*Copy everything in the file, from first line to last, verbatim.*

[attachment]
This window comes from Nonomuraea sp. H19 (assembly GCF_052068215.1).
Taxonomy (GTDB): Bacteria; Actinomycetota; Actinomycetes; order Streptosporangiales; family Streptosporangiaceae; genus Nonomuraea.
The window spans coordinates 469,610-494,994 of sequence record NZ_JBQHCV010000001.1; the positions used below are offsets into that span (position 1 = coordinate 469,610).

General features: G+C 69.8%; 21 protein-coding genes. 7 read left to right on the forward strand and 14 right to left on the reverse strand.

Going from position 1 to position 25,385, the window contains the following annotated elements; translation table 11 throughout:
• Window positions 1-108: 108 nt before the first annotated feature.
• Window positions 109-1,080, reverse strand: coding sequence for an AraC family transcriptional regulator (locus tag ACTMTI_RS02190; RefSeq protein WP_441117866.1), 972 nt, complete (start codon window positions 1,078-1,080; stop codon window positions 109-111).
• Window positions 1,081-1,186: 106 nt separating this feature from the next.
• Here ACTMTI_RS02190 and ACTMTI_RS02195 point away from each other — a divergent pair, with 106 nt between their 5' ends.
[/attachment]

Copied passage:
This window comes from Nonomuraea sp. H19 (assembly GCF_052068215.1).
Taxonomy (GTDB): Bacteria; Actinomycetota; Actinomycetes; order Streptosporangiales; family Streptosporangiaceae; genus Nonomuraea.
The window spans coordinates 469,610-494,994 of sequence record NZ_JBQHCV010000001.1; the positions used below are offsets into that span (position 1 = coordinate 469,610).

General features: G+C 69.8%; 21 protein-coding genes. 7 read left to right on the forward strand and 14 right to left on the reverse strand.

Going from position 1 to position 25,385, the window contains the following annotated elements; translation table 11 throughout:
• Window positions 1-108: 108 nt before the first annotated feature.
• Window positions 109-1,080, reverse strand: coding sequence for an AraC family transcriptional regulator (locus tag ACTMTI_RS02190; RefSeq protein WP_441117866.1), 972 nt, complete (start codon window positions 1,078-1,080; stop codon window positions 109-111).
• Window positions 1,081-1,186: 106 nt separating this feature from the next.
• Here ACTMTI_RS02190 and ACTMTI_RS02195 point away from each other — a divergent pair, with 106 nt between their 5' ends.